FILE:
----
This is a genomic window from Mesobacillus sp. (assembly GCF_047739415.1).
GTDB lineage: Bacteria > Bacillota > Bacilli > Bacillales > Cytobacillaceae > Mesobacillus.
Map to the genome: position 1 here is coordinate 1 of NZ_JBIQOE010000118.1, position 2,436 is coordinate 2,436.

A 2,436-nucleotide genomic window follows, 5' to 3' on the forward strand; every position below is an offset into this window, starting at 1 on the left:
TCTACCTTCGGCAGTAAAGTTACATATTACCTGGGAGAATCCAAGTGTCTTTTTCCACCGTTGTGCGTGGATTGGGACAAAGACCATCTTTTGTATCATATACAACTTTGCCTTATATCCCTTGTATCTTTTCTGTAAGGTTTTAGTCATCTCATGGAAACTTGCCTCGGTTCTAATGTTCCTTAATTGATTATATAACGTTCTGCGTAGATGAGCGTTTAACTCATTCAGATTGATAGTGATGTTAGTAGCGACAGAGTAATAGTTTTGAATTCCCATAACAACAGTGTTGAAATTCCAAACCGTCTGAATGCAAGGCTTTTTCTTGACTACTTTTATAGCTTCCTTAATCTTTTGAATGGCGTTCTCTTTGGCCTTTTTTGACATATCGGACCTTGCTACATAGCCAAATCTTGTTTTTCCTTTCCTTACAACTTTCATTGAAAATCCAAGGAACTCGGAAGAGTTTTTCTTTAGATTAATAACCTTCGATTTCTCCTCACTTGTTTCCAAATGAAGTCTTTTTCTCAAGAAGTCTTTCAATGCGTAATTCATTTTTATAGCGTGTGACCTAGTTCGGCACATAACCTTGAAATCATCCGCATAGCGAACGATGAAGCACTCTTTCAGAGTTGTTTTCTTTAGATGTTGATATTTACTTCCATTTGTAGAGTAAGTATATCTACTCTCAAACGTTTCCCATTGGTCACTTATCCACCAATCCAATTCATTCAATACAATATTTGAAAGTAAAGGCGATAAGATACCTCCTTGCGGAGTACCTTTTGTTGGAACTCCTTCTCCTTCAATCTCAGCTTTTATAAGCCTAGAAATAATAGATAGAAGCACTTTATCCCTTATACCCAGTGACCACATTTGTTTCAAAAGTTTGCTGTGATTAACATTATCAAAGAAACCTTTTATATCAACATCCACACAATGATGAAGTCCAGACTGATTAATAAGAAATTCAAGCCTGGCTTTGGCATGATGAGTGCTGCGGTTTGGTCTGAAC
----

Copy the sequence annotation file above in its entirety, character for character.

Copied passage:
This is a genomic window from Mesobacillus sp. (assembly GCF_047739415.1).
GTDB lineage: Bacteria > Bacillota > Bacilli > Bacillales > Cytobacillaceae > Mesobacillus.
Map to the genome: position 1 here is coordinate 1 of NZ_JBIQOE010000118.1, position 2,436 is coordinate 2,436.

A 2,436-nucleotide genomic window follows, 5' to 3' on the forward strand; every position below is an offset into this window, starting at 1 on the left:
TCTACCTTCGGCAGTAAAGTTACATATTACCTGGGAGAATCCAAGTGTCTTTTTCCACCGTTGTGCGTGGATTGGGACAAAGACCATCTTTTGTATCATATACAACTTTGCCTTATATCCCTTGTATCTTTTCTGTAAGGTTTTAGTCATCTCATGGAAACTTGCCTCGGTTCTAATGTTCCTTAATTGATTATATAACGTTCTGCGTAGATGAGCGTTTAACTCATTCAGATTGATAGTGATGTTAGTAGCGACAGAGTAATAGTTTTGAATTCCCATAACAACAGTGTTGAAATTCCAAACCGTCTGAATGCAAGGCTTTTTCTTGACTACTTTTATAGCTTCCTTAATCTTTTGAATGGCGTTCTCTTTGGCCTTTTTTGACATATCGGACCTTGCTACATAGCCAAATCTTGTTTTTCCTTTCCTTACAACTTTCATTGAAAATCCAAGGAACTCGGAAGAGTTTTTCTTTAGATTAATAACCTTCGATTTCTCCTCACTTGTTTCCAAATGAAGTCTTTTTCTCAAGAAGTCTTTCAATGCGTAATTCATTTTTATAGCGTGTGACCTAGTTCGGCACATAACCTTGAAATCATCCGCATAGCGAACGATGAAGCACTCTTTCAGAGTTGTTTTCTTTAGATGTTGATATTTACTTCCATTTGTAGAGTAAGTATATCTACTCTCAAACGTTTCCCATTGGTCACTTATCCACCAATCCAATTCATTCAATACAATATTTGAAAGTAAAGGCGATAAGATACCTCCTTGCGGAGTACCTTTTGTTGGAACTCCTTCTCCTTCAATCTCAGCTTTTATAAGCCTAGAAATAATAGATAGAAGCACTTTATCCCTTATACCCAGTGACCACATTTGTTTCAAAAGTTTGCTGTGATTAACATTATCAAAGAAACCTTTTATATCAACATCCACACAATGATGAAGTCCAGACTGATTAATAAGAAATTCAAGCCTGGCTTTGGCATGATGAGTGCTGCGGTTTGGTCTGAAC